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Business & Economy

Leading the vinyl revival

Vinyl is making a comeback. Well, in a way.

The traditional black disc market never really went away – millions still treasure their collections – but the emergence and immediate popularity of compact discs in the 90s, and increasing use of streaming services over the last decade, saw vinyl sales reduce to the hundreds of thousands worldwide. However, according to figures from industry trade body BPI, global sales increased by eight per cent on the previous year in 2020, with sales in the US rising from around eleven million in 2010 to 42 million last year. With the younger generation seeing the benefits, and joys, of investing in record collections, and older music fans reigniting their youth and reaching for nostalgia, vinyl sales are going through the roof again and are now accounting for one in five of all album purchases. They are also a very good revenue stream for artists, now that touring, and gigs, have resumed following the pandemic. Yet the truth is, the explosion has caught the industry by surprise, and it cannot cope with this fresh and unexpected demand. And in Middlesbrough, a small team are ready to fill the gap with a new record making plant, complete, eventually, with its own studio, which is set to offer fresh opportunities for local, national and international artists and their labels. Colin Young visits Press On Vinyl, based on Tees Advanced Manufacturing Park, to find out more.

Words by Colin Young
Photography by Christopher Owens

Press On Vinyl’s home on the fringes of Middlesbrough is perfect.

Groovy on the outside, making grooves on the inside.

Fittingly in the centre of the new and innovative Tees Advanced Manufacturing Park (TeesAMP), the first record making plant in the north of England since David Bowie was touring with his Spiders, stands out on the nearly occupied site.

In the Good Friday sunlight, the metal in the glass-boxed structure is not dissimilar to the great man’s hair back then and, go closer, and you’re immediately struck by the huge quote, in various font sizes, which covers the front door.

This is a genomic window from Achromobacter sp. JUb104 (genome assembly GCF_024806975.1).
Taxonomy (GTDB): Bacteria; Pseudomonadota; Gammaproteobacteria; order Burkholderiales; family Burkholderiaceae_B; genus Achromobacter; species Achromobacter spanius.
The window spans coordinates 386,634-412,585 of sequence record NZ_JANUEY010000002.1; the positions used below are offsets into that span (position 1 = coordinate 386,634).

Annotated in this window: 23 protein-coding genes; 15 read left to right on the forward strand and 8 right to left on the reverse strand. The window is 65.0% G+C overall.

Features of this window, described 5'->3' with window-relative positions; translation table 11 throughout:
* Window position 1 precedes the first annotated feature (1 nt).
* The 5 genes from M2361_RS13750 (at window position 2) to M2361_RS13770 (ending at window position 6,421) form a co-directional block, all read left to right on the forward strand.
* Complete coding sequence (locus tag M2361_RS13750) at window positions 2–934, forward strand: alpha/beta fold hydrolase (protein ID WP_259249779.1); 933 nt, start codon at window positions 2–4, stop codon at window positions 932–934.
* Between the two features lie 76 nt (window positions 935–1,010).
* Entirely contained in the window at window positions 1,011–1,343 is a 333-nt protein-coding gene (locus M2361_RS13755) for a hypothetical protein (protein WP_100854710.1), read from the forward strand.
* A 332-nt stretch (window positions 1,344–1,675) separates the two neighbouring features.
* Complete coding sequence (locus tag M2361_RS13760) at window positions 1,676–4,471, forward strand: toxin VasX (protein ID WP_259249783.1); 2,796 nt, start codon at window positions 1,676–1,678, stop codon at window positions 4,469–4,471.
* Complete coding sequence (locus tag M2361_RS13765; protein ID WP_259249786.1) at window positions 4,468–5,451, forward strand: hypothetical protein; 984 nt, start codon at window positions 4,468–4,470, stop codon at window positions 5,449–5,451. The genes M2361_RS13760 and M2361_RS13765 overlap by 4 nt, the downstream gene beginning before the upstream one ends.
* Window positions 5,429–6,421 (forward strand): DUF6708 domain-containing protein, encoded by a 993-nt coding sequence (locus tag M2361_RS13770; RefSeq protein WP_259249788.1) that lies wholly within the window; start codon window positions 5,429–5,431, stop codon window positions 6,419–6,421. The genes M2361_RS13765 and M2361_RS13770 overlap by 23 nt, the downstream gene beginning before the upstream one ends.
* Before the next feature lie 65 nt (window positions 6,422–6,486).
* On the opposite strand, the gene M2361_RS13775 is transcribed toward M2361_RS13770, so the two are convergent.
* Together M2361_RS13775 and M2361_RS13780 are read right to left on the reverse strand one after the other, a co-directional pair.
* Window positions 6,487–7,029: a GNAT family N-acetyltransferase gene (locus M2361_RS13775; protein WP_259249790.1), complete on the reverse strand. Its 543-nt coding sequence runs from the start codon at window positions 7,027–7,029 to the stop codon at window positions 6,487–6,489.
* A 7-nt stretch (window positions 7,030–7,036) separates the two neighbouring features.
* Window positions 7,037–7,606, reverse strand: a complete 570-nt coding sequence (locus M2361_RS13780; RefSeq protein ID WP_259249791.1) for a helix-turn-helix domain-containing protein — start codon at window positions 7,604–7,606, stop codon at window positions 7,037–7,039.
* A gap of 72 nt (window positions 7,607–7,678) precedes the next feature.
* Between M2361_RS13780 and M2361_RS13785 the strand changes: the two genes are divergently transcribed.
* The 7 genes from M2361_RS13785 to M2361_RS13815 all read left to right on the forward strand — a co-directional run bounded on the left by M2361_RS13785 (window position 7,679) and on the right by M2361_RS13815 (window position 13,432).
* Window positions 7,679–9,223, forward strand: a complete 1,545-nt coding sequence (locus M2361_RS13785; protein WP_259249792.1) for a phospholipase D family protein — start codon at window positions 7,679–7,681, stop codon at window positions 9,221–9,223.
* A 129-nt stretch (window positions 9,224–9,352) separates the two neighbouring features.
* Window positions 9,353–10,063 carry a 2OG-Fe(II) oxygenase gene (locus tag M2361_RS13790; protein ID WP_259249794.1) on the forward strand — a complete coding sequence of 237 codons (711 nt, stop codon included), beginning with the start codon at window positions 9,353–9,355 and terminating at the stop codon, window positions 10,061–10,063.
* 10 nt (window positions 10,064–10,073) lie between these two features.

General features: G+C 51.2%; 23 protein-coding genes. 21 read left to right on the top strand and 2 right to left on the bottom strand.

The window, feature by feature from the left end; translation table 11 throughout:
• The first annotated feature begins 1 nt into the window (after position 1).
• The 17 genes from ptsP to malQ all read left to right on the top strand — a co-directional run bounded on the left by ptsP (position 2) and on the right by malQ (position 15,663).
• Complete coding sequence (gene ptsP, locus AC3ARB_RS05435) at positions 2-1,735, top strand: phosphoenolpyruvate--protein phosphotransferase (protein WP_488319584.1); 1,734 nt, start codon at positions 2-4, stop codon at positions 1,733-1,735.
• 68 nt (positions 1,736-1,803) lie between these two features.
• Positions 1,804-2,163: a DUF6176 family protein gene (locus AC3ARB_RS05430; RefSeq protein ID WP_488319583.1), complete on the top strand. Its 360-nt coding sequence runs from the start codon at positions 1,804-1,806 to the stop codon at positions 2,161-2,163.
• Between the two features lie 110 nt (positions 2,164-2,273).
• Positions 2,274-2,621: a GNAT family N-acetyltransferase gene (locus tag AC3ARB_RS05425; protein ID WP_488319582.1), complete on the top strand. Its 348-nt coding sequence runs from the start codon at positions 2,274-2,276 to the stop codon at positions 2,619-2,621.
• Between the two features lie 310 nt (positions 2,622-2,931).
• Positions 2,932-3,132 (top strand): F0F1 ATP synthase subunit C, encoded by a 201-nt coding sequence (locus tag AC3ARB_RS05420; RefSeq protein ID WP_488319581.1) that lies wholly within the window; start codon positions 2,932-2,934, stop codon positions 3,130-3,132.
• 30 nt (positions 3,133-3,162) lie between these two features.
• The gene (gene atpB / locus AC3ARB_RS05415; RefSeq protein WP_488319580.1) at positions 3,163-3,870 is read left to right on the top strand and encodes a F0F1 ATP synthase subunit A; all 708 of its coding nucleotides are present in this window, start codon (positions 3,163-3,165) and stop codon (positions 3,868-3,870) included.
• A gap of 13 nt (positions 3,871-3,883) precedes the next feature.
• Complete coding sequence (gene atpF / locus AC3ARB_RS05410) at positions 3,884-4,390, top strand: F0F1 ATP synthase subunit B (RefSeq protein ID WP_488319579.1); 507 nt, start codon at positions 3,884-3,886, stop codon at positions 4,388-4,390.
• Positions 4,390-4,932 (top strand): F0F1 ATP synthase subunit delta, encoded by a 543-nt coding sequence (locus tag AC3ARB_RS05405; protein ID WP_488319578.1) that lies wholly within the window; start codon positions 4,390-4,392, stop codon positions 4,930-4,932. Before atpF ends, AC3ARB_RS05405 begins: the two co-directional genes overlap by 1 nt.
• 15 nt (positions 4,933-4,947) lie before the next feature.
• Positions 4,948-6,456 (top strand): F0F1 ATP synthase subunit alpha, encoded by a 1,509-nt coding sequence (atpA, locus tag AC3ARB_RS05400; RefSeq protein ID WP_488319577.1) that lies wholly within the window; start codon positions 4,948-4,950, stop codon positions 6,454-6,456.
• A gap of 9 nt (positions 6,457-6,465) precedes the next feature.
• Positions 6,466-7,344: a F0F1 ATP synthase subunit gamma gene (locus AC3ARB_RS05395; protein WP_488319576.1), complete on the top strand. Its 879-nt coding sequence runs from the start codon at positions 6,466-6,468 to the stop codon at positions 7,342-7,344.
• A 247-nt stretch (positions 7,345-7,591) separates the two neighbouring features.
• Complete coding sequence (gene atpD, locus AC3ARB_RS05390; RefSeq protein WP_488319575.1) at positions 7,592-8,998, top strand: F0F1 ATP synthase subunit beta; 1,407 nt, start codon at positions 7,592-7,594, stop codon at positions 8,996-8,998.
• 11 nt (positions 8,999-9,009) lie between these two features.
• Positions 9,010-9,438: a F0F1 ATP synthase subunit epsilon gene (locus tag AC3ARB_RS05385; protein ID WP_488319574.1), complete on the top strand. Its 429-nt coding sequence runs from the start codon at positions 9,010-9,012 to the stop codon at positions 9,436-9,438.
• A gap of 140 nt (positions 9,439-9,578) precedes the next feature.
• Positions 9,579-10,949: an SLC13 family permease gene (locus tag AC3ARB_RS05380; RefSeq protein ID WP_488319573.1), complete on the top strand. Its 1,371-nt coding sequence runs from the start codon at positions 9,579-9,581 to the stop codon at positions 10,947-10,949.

‘This is a place for everyone. Where positive language and behaviour are essential ingredients required. The Meltin Pot is diverse and produces the best results because we insist everyone uses the abilities we were all given… Compassion. Energy. Humour. Musicality and Rhythmic Intent’.

Peer through that glass door – yellow walls, a half-full Greggs bag on one of four or five tidy but clearly occupied desks, a Colin Cooper fridge magnet, a half-opened cardboard box with a pile of shiny new 12-inch records and a Robbie Mustoe mug beside the posh coffee machine only one person (Emily) has truly mastered. 

It would be ideal for a record store and cafe. They’ve not ruled it out.

David Todd and Danny Lowe emerge from the manufacturing sector as I enter and Danny, before a pressing family engagement, offers a quick tour of the mezzanine while his business partner takes a call.

“This was the original plan,” Danny says, as we climb into a mini building site. 

By June, it will be a ground floor master recording studio beneath a second floor lathe.

From microphones to vinyl within a (perfect) day.

“Bands will be able to record and it’ll go direct to lathe, fully analogue,” he explains. 

“It’ll be one of the only places in the world to offer that resource.

“This will be a one-stop-shop for bands and we’re talking high-level bands as well; accessibility is good, accommodation is cheap. 

“This will put Middlesbrough on the music map.”

From the sanctity of the office to the hubbub of the main plant. 

It may be the bank holiday weekend, and shutdown time, but the place is surrounded by half a dozen restless bodies, who all seem to be carrying spanners or records. 

And, like David, a permanent smile.

I meet Emily Skipper in one of the mini labs where the records we buy are constructed virtually from scratch, as she painstakingly, and without a scratch, cuts a silver disc to size among a myriad of cylinders, sinks and metal trays and containers.

The plant is a labyrinth of sanding and polishing machines, grinders, air compressors, steamers and cooling systems.

“It is mad,” David concedes.

Finally I meet the stars of the show – two pressing machines from Jakarta, which landed on Christmas Eve – backed by the imposing and vital steam generators, which sparked the shutdown, and a pause in operations and an all-important rethink.

We return to the office to complete the Press On Vinyl story over a cuppa and David goes to the pile of records by the kitchen, returning with Komparison’s ‘You Say She’s Satisfied’ EP – an eye-catching pink, black and white sleeve of the five-piece, complete with a huge supportive message from the Press On Vinyl team on the back.

This is the company’s first release of the millions to come. 

The plan is to produce 100,000 a month, increasing over time with more machinery.

And those hopes were boosted earlier this year when the business received £350,000 investment from NPIF – FW Capital Debt Finance, managed by FW Capital and part of the Northern Powerhouse Investment Fund, which could create as many as 46 jobs over the next three years.

“I’d love to press 100 records for a local artist and then, a few years later, press 2000 when they’re on a national tour, and then later on work with them when they’ve gone massive,” says David.

“That for me would be the best feeling and you never know, it might be Komparison. 

“I think that’s what we have all wanted; that journey to see the smaller artists progress.